I won’t spend too much time on “High Powered” or “The Doctor’s Office (skit)”, but the skit is extremely explicit and (probably) the primary reason critics say this album is a bit “too much” at times. Could we have done without it? Sure but it follows exactly the persona Dre had and wanted to have. Also, I think this played a role in the explicit approach Snoop would take on his “Doggystyle” album.

The next track is “Stranded On Death Row” and another one that has no sign of Dre on the lyrical side. We do however, see Snoop, Bushwick Bill, Kurupt, Lady Of Rage and RBX so I know it’s going to have a similar “feel” to the posse cut we heard a couple tracks ago, but this one is much more intense. The imagery is darker and much more violent than anything we’ve heard and of course Dre’s use of beat samples enhances that perfectly. I also like how it’s set in prison, the references to “cell blocks” is clever and works with the theme. Here’s what I mean:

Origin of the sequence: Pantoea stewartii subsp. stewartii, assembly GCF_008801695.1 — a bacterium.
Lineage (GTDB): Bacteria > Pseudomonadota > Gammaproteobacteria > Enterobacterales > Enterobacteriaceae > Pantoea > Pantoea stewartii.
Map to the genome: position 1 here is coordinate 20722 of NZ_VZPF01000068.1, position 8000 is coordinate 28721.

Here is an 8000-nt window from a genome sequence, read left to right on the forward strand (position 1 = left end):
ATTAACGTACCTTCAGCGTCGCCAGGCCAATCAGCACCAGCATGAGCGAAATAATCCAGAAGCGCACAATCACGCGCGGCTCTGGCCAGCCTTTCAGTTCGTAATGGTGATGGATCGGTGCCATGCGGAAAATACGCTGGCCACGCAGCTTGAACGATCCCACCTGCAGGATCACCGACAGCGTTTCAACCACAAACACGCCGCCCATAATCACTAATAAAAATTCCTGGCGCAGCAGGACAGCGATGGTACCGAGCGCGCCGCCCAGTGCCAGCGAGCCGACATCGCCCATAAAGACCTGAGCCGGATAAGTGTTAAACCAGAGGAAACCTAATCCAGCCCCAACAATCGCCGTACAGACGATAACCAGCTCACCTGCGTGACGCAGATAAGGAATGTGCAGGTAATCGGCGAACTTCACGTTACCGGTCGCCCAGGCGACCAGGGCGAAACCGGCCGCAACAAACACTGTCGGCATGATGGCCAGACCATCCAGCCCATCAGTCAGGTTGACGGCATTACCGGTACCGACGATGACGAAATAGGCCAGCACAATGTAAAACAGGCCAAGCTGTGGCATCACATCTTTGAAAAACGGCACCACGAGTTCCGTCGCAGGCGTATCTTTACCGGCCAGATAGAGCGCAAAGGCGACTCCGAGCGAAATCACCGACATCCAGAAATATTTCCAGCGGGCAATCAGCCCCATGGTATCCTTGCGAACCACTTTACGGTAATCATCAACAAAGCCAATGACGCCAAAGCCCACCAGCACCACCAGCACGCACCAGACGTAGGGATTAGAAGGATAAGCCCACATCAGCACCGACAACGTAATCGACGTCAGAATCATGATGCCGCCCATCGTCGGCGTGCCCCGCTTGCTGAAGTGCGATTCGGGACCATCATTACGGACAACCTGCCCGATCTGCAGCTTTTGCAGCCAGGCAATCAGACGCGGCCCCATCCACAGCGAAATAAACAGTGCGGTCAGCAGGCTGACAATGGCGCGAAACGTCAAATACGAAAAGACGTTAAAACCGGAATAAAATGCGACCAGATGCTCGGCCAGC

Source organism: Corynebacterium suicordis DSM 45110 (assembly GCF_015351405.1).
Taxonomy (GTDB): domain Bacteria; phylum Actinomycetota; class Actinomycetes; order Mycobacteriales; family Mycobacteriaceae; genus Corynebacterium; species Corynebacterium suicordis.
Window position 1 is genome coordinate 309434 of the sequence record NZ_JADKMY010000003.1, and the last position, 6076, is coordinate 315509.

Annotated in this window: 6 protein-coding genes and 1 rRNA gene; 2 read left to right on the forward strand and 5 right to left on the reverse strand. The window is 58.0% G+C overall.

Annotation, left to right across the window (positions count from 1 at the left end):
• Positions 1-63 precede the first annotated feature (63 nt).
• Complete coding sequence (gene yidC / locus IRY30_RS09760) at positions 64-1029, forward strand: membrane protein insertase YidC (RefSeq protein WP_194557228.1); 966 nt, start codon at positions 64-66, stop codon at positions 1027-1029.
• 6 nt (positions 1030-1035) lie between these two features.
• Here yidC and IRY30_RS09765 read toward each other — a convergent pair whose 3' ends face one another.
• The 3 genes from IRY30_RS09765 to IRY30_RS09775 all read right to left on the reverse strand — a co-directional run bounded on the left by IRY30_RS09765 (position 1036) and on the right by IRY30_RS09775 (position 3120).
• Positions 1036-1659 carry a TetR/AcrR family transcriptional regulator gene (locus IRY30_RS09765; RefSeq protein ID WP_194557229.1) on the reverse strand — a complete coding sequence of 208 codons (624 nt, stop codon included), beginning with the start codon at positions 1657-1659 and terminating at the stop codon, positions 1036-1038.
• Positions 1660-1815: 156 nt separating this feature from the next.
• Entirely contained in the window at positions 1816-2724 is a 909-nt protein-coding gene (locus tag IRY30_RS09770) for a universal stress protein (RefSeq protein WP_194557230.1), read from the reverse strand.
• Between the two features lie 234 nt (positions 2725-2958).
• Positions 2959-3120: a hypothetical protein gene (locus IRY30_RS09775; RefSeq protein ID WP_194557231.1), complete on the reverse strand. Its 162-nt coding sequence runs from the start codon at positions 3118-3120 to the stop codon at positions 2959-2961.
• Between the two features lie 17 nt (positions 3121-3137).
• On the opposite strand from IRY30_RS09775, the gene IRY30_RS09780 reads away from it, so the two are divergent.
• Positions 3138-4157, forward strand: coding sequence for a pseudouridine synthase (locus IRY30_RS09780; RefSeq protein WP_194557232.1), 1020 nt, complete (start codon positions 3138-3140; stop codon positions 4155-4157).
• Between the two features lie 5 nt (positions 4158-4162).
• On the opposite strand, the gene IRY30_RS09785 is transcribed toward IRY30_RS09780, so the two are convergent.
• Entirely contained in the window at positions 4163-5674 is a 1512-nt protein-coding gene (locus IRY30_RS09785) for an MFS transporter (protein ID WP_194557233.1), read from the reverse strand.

Bushwick Bill:
“Because I wanna talk about the hearts of men/
Who knows what evil lurks within them/”

“I'm Stranded on Death Row for pumpin slugs in motherfuckers/
Now you know you're outdone/
Feel the shotgun/
Kurupt inmate cell block one/”

“Step to the heat/
And get burned like mesquite/
So what you wanna do/
The narrator RBX, cell block two/”

Lady Of Rage:
“It's 187 on motherfuckers don't stop/
Handcuffed as I bust there'll be no debate/
It's Rage, from cell block eight/”

“That's the only way we'll beat em man
We gotta smoke em/
Then choke em…/
…It's like three and to the two
And two and to the one/
Cell block four peace Doggy Dogg's done/”

As we approach the end, we get to “The Roach (Chronic Outro)” which is incredibly clever. Obviously it’s alluding to the whole “rolled weed” theme of the album and is such a dope way to end out the tracklist, with a roach much like a smoking session!! I love everything about the track title and love how it ties everything back together.